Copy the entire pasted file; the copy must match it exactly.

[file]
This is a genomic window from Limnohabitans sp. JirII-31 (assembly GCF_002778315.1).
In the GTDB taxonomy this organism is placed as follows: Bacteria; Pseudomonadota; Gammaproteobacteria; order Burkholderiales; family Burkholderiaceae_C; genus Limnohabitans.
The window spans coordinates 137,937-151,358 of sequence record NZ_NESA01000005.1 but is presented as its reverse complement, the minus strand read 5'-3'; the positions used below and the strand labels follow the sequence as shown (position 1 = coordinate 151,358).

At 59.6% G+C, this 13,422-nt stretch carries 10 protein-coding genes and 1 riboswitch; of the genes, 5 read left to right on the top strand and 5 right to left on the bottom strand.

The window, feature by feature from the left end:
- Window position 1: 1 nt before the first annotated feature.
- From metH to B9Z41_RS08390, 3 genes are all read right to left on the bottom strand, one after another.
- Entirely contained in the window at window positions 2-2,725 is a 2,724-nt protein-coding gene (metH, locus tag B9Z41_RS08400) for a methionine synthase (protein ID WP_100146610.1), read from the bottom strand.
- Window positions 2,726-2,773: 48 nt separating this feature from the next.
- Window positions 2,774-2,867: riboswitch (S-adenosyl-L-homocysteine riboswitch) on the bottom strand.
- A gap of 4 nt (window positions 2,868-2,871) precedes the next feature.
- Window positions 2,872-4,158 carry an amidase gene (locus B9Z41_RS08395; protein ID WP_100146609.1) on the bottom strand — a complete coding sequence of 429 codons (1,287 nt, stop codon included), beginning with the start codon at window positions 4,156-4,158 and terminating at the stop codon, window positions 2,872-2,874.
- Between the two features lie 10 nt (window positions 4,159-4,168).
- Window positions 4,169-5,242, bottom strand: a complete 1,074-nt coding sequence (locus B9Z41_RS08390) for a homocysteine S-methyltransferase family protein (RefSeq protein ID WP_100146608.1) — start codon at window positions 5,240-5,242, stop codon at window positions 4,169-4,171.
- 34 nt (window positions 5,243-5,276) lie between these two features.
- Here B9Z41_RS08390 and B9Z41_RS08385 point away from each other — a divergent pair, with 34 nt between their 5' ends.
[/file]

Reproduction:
This is a genomic window from Limnohabitans sp. JirII-31 (assembly GCF_002778315.1).
In the GTDB taxonomy this organism is placed as follows: Bacteria; Pseudomonadota; Gammaproteobacteria; order Burkholderiales; family Burkholderiaceae_C; genus Limnohabitans.
The window spans coordinates 137,937-151,358 of sequence record NZ_NESA01000005.1 but is presented as its reverse complement, the minus strand read 5'-3'; the positions used below and the strand labels follow the sequence as shown (position 1 = coordinate 151,358).

At 59.6% G+C, this 13,422-nt stretch carries 10 protein-coding genes and 1 riboswitch; of the genes, 5 read left to right on the top strand and 5 right to left on the bottom strand.

The window, feature by feature from the left end:
- Window position 1: 1 nt before the first annotated feature.
- From metH to B9Z41_RS08390, 3 genes are all read right to left on the bottom strand, one after another.
- Entirely contained in the window at window positions 2-2,725 is a 2,724-nt protein-coding gene (metH, locus tag B9Z41_RS08400) for a methionine synthase (protein ID WP_100146610.1), read from the bottom strand.
- Window positions 2,726-2,773: 48 nt separating this feature from the next.
- Window positions 2,774-2,867: riboswitch (S-adenosyl-L-homocysteine riboswitch) on the bottom strand.
- A gap of 4 nt (window positions 2,868-2,871) precedes the next feature.
- Window positions 2,872-4,158 carry an amidase gene (locus B9Z41_RS08395; protein ID WP_100146609.1) on the bottom strand — a complete coding sequence of 429 codons (1,287 nt, stop codon included), beginning with the start codon at window positions 4,156-4,158 and terminating at the stop codon, window positions 2,872-2,874.
- Between the two features lie 10 nt (window positions 4,159-4,168).
- Window positions 4,169-5,242, bottom strand: a complete 1,074-nt coding sequence (locus B9Z41_RS08390) for a homocysteine S-methyltransferase family protein (RefSeq protein ID WP_100146608.1) — start codon at window positions 5,240-5,242, stop codon at window positions 4,169-4,171.
- 34 nt (window positions 5,243-5,276) lie between these two features.
- Here B9Z41_RS08390 and B9Z41_RS08385 point away from each other — a divergent pair, with 34 nt between their 5' ends.